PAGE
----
And as we are trying to let Azita choose her own foods, she has tried some gluten a few times in the past few months. Reliably, she gets clingy, whiny and has tummy aches and some digestive issues. We are trying to help her make the connection. So far it hasn’t been amazing the way some of those stories I linked too are, unforetunately. But she has plenty of time to grow up. And, you guessed it, she becomes a *much* pickier eater for the week or so after eating gluten or dairy.
And I don’t believe in “hiding” healthy foods in dishes, a tactic made popular by a few different cook books a few years ago. Then I am cutting off my children’s ability to choose right from the start. Better to get their diet clean and let them decide.
Basically, a kid whose body is reacting to something may crave only that food and have aversions to other foods. It has to do with chemicals and hormones. Because the body is intolerant to the food, it reacts to it strangely. It can act on dopamine receptors, similar to the way a drug acts on our body.
So picky eating can be a sign of food intolerance because, either
(1) the kid wants that food her/his body reacts to almost exclusively or
(2) the body is trying to protect itself from further assault by toxins, in this case, the food the body is
mistaking for a toxin.
I’ve talked to several moms who ask me about this stuff and say “but what will I feed him without wheat or dairy? All he eats are cheese and crackers!!” and that’s the big clue. Another mom I know realized that her kids wild hyper-active behavior
had gotten worse after eating some new frozen meal thing from Whole Foods, I believe. He would widly flapping his arms and run around and was uncontrollable and was asking for only that snack, and she realized that he was eating them to the point it seemed weird. It turned out, the boy reacted to canola oil and that was the only thing she happened to buy that had it.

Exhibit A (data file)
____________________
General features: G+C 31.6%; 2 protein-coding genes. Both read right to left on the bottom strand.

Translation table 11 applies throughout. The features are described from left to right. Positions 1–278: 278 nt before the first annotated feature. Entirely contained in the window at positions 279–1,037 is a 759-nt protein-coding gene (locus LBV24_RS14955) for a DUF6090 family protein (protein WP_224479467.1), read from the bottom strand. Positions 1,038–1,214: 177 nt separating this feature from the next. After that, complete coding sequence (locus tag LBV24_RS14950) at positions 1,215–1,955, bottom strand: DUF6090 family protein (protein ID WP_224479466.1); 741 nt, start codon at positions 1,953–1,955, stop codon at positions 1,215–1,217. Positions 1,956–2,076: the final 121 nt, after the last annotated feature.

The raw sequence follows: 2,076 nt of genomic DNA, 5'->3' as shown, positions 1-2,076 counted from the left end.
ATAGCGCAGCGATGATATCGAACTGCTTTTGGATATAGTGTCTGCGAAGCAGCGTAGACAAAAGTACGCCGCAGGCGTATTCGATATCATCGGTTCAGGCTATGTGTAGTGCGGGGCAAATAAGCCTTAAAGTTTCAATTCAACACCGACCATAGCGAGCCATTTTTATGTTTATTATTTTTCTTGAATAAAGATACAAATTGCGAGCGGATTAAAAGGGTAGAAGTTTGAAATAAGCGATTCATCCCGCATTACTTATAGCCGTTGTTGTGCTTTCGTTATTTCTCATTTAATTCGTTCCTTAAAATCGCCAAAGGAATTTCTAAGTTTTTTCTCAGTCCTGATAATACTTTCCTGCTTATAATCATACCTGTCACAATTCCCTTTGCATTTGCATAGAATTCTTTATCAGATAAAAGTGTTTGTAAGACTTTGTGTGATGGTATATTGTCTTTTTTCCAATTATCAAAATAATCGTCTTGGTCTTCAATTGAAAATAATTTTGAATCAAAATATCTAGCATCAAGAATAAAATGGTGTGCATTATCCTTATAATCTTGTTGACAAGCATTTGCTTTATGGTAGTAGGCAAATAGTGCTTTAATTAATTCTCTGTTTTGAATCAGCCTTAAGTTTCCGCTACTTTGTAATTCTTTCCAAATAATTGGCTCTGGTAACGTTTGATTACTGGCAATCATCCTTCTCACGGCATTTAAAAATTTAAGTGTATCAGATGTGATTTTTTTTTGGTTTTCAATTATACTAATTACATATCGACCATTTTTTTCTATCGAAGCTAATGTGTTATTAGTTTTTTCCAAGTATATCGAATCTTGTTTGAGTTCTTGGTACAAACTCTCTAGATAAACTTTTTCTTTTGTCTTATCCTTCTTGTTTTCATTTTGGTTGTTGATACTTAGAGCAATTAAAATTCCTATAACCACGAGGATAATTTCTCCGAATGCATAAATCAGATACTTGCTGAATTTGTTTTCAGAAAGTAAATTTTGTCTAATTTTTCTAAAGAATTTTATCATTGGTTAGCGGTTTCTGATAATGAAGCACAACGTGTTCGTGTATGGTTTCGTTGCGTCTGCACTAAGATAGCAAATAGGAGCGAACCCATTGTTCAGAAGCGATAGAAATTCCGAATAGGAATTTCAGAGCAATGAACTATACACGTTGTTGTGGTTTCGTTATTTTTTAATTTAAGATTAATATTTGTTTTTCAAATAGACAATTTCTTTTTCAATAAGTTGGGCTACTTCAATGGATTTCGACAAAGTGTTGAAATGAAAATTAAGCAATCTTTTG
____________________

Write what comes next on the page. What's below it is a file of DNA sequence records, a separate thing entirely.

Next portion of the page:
That’s a less common trigger, but it can be anything.
Along these same lines as how picky eating becomes a sign of food intolerance people having a hard time giving up a food say things that sound a lot like rationalized. I spoke with one mom one day who was near tears at the thought of giving up dairy for her child. She ultimately decided to wean to formula so that she didn’t have to change her diet. Not the choice I would have made, but I try not to be judgemental. I guess that is why I like talking about this stuff, to share information that has helped me.
And so her daughter has a dairy allergy, and yet she eats cheese in front of her. She told me that she tried to give it up too
but she didn’t feel good without it. She rationalizes that she must need something in the cheese to be healthy. It sounds ALOT more like withdrawal to me.
“Just a little bit of cheese won’t hurt me. Everything is okay in moderation. If I don’t eat it, I’ll get a headache. I won’t eat alot and I try not to do it in front of her.” Replace the word cheese with crack, and we’d be sending her to a rehab facility.
Our bodies are meant to love wholesome variety. If we are craving only one thing or refuse most things, it is a sign
of something. And gluten and dairy both actually have scientifically discoveredaddictive substances, so it is hard to give up. Casomorphin is the one for dairy, I don’t remember the gluten/wheat one. But foods aren’t supposed to be
hard to give up, for an adult or a kid.
Also interesting is that the whole picky eating phenomena is now being studied in adults. Hopefully, people will begin to catch on for their health and their kid’s health. Sheesh, I even think it become a social issue. A lot of moms too, notice their ADD diagnosed kid changes dramatically with dietery changes. And with obesity in children on the rise… we’re all going to have to wake up soon. Our country is not headed for health disaster, we are already there!
It hasn’t been easy with Ada, but she really saved us. I have not doubt in my mind, that me or my husband might have developed some chronic condition, common to industrialized nations, has we continued eating a SAD (standard american diet). Earlier this week I ate some tortillas made in a facility with wheat. I had some stomach pain, a headache and this back pain that I used to always have but now only comes every few months. It could be a coincidence, but you know I don’t think it is.